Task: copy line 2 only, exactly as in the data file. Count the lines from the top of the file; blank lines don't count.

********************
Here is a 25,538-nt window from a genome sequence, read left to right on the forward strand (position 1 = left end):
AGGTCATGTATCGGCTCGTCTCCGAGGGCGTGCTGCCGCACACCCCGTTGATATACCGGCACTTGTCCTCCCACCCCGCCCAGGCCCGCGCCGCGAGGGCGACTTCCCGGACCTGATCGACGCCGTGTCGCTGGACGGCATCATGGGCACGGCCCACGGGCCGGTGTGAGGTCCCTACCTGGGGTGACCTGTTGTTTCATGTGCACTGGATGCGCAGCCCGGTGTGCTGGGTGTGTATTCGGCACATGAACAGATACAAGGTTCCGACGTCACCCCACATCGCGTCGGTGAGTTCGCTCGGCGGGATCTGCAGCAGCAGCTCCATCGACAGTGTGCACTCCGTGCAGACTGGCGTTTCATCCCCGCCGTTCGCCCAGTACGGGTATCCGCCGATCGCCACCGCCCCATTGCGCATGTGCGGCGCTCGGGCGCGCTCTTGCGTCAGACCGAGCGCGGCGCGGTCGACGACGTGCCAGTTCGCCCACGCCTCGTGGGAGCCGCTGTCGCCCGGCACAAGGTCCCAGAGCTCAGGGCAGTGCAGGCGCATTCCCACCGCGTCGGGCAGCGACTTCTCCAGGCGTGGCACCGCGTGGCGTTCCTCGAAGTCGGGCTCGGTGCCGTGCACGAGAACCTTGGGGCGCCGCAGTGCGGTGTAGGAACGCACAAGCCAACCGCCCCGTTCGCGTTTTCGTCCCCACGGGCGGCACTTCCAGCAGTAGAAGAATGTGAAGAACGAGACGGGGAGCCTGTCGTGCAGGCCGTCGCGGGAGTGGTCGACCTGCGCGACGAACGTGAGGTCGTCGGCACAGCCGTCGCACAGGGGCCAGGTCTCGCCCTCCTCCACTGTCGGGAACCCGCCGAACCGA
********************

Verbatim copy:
AGGTCATGTATCGGCTCGTCTCCGAGGGCGTGCTGCCGCACACCCCGTTGATATACCGGCACTTGTCCTCCCACCCCGCCCAGGCCCGCGCCGCGAGGGCGACTTCCCGGACCTGATCGACGCCGTGTCGCTGGACGGCATCATGGGCACGGCCCACGGGCCGGTGTGAGGTCCCTACCTGGGGTGACCTGTTGTTTCATGTGCACTGGATGCGCAGCCCGGTGTGCTGGGTGTGTATTCGGCACATGAACAGATACAAGGTTCCGACGTCACCCCACATCGCGTCGGTGAGTTCGCTCGGCGGGATCTGCAGCAGCAGCTCCATCGACAGTGTGCACTCCGTGCAGACTGGCGTTTCATCCCCGCCGTTCGCCCAGTACGGGTATCCGCCGATCGCCACCGCCCCATTGCGCATGTGCGGCGCTCGGGCGCGCTCTTGCGTCAGACCGAGCGCGGCGCGGTCGACGACGTGCCAGTTCGCCCACGCCTCGTGGGAGCCGCTGTCGCCCGGCACAAGGTCCCAGAGCTCAGGGCAGTGCAGGCGCATTCCCACCGCGTCGGGCAGCGACTTCTCCAGGCGTGGCACCGCGTGGCGTTCCTCGAAGTCGGGCTCGGTGCCGTGCACGAGAACCTTGGGGCGCCGCAGTGCGGTGTAGGAACGCACAAGCCAACCGCCCCGTTCGCGTTTTCGTCCCCACGGGCGGCACTTCCAGCAGTAGAAGAATGTGAAGAACGAGACGGGGAGCCTGTCGTGCAGGCCGTCGCGGGAGTGGTCGACCTGCGCGACGAACGTGAGGTCGTCGGCACAGCCGTCGCACAGGGGCCAGGTCTCGCCCTCCTCCACTGTCGGGAACCCGCCGAACCGA